At No 4, would be ‘Lord’ Arjuna Ranatunga. The smiling, dimpled, baby-faced cricketer looks a perfect choice for an overgrown baby food advert. Ranatunga looks as if he never shed his puppy fat. He once called for a runner on a hot day in Sri Lanka without any apparent injury to be promptly told by Ian Healy: “Hey Arjuna, you can't have a runner just because you are an unfit, lazy, fat ****". Healy loved to rib the Sri Lankan captain. On another occasion, Healy advised bowler Warne loudly from behind the stumps: "Stick a Mars (chocolate) bar on a good length Warnie, that should do it". To which Ranatunga replied, "Boony (David Boon) will beat me to that from short leg!"
Though he was not the most agile of cricketers, Ranatunga was a dangerous batsman and one of the smartest generals in world cricket. He was mild and well-mannered but could throw his ample weight around, if the situation warranted. A guy named Mr Darrell Hair would vouch for that. Ranatunga was a master at conserving energy and would walk his singles if he could avoid running! The World Cup-winning captain of Sri Lanka would also be the captain of this team.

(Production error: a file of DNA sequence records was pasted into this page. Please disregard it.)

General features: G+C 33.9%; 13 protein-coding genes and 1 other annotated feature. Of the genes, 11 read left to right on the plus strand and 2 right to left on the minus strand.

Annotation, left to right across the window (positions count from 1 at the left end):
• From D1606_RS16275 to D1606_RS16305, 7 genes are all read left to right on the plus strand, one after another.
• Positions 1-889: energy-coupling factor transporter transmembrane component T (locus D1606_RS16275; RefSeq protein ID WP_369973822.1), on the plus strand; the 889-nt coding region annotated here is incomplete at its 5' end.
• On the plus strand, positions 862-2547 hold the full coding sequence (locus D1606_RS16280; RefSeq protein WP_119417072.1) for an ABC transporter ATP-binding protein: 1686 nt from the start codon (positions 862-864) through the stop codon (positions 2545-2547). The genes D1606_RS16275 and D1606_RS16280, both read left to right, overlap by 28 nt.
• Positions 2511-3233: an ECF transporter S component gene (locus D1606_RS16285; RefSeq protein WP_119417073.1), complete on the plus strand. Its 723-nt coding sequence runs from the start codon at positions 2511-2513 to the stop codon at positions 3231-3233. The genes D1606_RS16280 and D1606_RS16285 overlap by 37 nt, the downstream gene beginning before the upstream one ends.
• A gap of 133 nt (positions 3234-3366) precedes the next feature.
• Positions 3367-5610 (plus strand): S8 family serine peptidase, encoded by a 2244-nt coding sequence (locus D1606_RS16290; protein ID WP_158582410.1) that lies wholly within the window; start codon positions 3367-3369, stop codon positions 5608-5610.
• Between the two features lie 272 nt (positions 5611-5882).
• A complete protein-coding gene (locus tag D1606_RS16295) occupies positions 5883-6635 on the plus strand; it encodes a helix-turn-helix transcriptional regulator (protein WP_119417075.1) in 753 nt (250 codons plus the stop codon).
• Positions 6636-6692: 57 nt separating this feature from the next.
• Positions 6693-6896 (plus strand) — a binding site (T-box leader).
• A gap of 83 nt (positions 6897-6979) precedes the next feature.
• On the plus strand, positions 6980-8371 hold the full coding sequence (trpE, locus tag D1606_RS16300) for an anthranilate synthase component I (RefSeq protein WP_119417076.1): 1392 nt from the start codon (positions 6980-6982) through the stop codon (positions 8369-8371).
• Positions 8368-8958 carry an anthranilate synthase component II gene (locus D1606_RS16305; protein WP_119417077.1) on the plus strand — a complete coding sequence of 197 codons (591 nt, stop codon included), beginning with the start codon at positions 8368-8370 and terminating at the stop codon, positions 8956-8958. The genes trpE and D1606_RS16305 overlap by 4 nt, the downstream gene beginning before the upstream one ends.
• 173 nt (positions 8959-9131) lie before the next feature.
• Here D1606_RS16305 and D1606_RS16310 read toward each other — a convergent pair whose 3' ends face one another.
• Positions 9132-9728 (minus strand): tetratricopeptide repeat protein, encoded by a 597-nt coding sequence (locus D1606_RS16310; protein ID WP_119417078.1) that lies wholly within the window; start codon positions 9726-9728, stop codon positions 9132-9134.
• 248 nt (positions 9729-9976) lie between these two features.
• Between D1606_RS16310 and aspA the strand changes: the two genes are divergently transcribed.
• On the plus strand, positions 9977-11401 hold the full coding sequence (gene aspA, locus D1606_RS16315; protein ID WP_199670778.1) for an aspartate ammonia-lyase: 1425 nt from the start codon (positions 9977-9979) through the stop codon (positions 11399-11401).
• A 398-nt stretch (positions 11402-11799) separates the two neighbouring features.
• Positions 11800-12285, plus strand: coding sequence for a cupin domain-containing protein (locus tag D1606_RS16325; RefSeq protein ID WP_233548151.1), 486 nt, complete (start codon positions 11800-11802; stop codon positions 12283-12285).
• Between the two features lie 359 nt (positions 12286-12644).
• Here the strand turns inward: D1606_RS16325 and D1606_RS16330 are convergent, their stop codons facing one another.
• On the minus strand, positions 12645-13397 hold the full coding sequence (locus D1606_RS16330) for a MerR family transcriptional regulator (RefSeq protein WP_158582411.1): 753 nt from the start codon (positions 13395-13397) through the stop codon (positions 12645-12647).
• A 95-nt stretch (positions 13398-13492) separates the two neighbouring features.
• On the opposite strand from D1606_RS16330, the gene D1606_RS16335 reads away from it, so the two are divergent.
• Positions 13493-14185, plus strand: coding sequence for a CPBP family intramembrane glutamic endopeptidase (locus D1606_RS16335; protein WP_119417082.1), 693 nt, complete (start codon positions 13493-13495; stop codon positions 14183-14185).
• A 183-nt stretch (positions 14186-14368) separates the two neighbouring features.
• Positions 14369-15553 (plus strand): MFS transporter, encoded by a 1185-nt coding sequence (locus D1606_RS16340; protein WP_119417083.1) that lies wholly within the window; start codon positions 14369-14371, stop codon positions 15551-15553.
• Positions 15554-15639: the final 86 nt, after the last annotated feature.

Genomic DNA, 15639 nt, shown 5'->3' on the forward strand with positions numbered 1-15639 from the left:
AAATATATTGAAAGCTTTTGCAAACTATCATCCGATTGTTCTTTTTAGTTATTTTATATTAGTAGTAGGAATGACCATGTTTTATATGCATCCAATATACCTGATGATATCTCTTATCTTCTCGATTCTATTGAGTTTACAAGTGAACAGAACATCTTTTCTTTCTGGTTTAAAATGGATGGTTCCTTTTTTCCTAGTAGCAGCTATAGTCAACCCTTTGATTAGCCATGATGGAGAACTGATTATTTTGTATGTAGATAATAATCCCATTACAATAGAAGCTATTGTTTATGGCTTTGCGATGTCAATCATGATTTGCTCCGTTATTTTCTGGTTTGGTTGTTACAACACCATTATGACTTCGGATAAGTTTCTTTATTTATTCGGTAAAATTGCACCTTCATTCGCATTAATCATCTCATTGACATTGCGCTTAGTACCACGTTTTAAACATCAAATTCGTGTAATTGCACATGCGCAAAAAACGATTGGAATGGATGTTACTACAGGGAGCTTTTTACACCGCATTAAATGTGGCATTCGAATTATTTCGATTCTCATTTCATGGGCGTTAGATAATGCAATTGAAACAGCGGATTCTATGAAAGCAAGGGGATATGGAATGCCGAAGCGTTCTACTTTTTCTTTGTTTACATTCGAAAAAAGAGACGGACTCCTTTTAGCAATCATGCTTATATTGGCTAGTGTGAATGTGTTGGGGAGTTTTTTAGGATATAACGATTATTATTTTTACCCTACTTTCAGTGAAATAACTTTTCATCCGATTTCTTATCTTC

At No 5 would be Inzamam ul-Haq. His weight is the eternal subject of copious discussion - even ridicule. Otherwise quiet and unruffled, Inzi once lost his equanimity when taunts of “Aloo” (potato) from the stands became unbearable. He tried to settle scores physically and courted – literally and figuratively trouble. I remember him vividly talking to me about his ambitious weight loss program that he had successfully undertaken with his team physio. But as with many of the weight-loss success stories, it was not long before he filled out to his earlier girth. Whatever anybody may say against his weight or his lazy, leisurely approach, especially in running between the wickets, nobody can ever question his batting abilities. He can tear apart the best of attacks and, despite his charbi, the fact that he has got a triple hundred in Tests shows that it does not deter him from playing long innings. In fact, after an inglorious display in the 2003 World Cup, Inzi attributed the cause of his poor form to his weight loss. "I lost 17 kgs just before the World Cup. It was too much. "